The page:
Council recently made an ‘in principle’ decision to withdraw from delivering aged and disability services. This will affect hundreds of people living in the Hepburn Shire and a number of staff who deliver services.
Council argues that its decision follows Commonwealth Government changes to aged and disability services.
The timing of the Council decision is open to question. Changes to disability services occurred sometime ago and changes to aged care services have not yet been finalised.
Currently the Commonwealth funds aged care services for older people living at home through two programs: the Home Support Program and Home Care Packages.
The Home Support Program provides entry level care like domestic cleaning, gardening and meals. Most people get up to an hour or two per week of support.
Home Care Packages are for people with more complex needs. Older people can get up to $52,000 of home care, including help with bathing and dressing, domestic support and allied health and nursing.
Council gets a grant for Home Support services from the Commonwealth and then tops that up with around $580,000 of its own money to provide additional services. Home Care Packages are allocated to individual users and they can choose services from available providers including Council.
The Commonwealth is proposing to merge the Home Support Program and Home Care Packages. But the detail on how this will be funded have not yet been finalised. There are already considerable criticisms of the Commonwealth’s approach, particularly for changes to the Home Support Program, and there may be policy revisions following the Federal election.
Bradley Thomas, Hepburn Shire CEO said, “Council has taken the view that it will not be able to (and probably should not) compete in the new service commissioning environment.”
The Council’s decision is not yet final and it may be premature. Council has announced that a final decision will be made in February 2022 once Council has run an expression of interest to find a new provider or providers for the services it currently runs. That process is underway.
If a suitable alternative is identified the Council has indicated it will notify the Federal and State Governments of its intention. These Governments will make the final decision about any provider that is appointed to replace Council services.
When the decision to withdraw aged care services was announced, there was considerable concern on social media and in letters and calls to Councillors.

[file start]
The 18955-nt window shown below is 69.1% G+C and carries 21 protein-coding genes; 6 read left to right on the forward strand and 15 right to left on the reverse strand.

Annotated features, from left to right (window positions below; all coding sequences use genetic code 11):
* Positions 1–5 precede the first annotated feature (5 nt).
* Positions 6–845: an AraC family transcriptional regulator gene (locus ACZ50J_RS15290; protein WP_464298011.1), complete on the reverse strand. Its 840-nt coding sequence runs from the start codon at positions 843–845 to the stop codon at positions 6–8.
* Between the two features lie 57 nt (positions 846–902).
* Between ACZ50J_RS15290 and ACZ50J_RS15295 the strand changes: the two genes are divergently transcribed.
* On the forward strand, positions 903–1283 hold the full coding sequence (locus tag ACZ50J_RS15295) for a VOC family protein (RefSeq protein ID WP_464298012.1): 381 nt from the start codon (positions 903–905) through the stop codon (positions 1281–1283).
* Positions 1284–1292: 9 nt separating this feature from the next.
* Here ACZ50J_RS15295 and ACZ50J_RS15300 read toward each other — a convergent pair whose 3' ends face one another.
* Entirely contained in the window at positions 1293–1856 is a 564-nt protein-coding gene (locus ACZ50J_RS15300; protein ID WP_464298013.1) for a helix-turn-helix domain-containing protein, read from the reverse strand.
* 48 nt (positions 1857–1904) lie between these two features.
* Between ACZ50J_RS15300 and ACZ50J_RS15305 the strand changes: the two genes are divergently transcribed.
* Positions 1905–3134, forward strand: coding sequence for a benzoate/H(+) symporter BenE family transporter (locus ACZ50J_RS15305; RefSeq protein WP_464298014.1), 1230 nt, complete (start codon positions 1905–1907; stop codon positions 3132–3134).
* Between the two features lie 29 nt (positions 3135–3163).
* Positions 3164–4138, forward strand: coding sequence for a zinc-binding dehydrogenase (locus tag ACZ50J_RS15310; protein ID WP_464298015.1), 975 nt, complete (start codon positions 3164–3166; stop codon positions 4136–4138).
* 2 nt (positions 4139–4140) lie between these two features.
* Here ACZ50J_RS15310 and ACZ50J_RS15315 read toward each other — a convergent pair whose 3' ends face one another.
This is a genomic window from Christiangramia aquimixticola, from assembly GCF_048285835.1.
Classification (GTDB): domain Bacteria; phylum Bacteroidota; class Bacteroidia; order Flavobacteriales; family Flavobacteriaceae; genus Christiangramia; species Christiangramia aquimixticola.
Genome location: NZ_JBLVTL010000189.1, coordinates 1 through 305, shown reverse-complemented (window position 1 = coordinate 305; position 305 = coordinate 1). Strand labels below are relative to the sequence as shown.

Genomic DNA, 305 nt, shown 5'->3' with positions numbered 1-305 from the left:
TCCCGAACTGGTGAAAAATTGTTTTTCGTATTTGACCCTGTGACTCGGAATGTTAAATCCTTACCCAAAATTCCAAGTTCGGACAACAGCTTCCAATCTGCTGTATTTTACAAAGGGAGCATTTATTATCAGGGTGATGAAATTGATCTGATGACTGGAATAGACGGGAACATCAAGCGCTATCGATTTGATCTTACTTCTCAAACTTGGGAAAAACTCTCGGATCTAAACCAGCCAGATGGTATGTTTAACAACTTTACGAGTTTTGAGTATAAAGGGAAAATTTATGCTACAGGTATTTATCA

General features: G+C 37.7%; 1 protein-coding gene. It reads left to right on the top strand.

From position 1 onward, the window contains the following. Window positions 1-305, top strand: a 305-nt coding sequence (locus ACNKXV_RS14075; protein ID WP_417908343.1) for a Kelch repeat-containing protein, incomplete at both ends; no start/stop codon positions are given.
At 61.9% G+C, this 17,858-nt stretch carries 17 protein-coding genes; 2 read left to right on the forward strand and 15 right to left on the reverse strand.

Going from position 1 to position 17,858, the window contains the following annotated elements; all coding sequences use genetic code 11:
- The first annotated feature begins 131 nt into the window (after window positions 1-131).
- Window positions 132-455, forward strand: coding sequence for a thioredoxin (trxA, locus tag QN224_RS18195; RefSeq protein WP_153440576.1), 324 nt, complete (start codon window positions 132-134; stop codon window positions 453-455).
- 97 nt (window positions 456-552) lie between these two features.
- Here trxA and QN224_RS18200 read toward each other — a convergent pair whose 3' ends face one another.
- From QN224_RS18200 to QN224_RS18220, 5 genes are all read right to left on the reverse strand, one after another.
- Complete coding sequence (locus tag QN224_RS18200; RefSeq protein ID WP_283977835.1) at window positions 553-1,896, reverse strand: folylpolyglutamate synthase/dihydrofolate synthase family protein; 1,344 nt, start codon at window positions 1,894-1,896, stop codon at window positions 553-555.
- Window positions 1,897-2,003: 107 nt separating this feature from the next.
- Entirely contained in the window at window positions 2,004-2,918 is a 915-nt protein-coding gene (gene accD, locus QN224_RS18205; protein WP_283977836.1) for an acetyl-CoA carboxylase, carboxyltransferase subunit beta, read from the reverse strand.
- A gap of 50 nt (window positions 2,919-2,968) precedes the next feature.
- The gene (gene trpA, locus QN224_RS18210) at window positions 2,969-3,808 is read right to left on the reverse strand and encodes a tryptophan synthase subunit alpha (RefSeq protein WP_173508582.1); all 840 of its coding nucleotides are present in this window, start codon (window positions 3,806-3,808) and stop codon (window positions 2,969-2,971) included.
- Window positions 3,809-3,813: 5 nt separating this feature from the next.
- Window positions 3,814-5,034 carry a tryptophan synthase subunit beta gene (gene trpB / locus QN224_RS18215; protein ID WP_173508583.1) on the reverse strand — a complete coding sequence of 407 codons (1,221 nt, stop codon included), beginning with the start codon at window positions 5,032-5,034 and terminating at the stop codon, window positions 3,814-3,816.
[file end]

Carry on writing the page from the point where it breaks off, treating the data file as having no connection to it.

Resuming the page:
The Council has set up an information page where people can submit questions. But it is not clear this approach is consistent with the Council’s own Community Engagement Policy.
Mr Thomas said, “Council has undertaken significant consultation on its Positive Ageing policy in recent years and most recently as part of the Hepburn Together project with strong feedback received by community for a focus to be on positive ageing.
As well as the feedback page via Aged and disability services | Participate Hepburn and other mechanisms for consultation, Council has initiated a series of engagement processes with stakeholder groups which includes the funding bodies, clients and their families. Staff consultation is also continuing an individual and group basis including the Australian Services Union.”
However, the Council Engagement policy has a set of criteria for low, medium and high levels of engagement with the community on Council decisions. The Council has decided on a low level engagement on its decision to withdraw from aged and disability care. That means it is simply informing the community of its decision.
In practice, the decision on whether or not to withdraw from aged and disability care appears to better correspond to the criteria for either medium or high levels of engagement with the community. According to the Council’s policy this suggest a “more in-depth engagement process where early rounds of engagement are used to unearth options and solutions, with following rounds refining options and preferences” this would include “surveys, workshops, pop ups, listening posts, information sessions and focus groups.” This has not occurred.
The Council has consulted on its positive ageing policy but there has been no meaningful community consultation on decision to withdraw from aged care services or the alternatives that may be on offer.
Mr Thomas says “It is really important to understand that the in-principle decision is not the final step at all, and Council is engaging significantly and will consider all feedback prior to a final decision being made in early 2022. Council is not simply informing the community of the decision, and is genuine in its request for feedback.”
Given the significance of the decision to withdraw from aged and disability services and the widespread impact this decision would have, it is arguable that the Council should significantly strengthen its consultation and engagement strategy to implement at least the medium level engagement processes outlined in its own policy.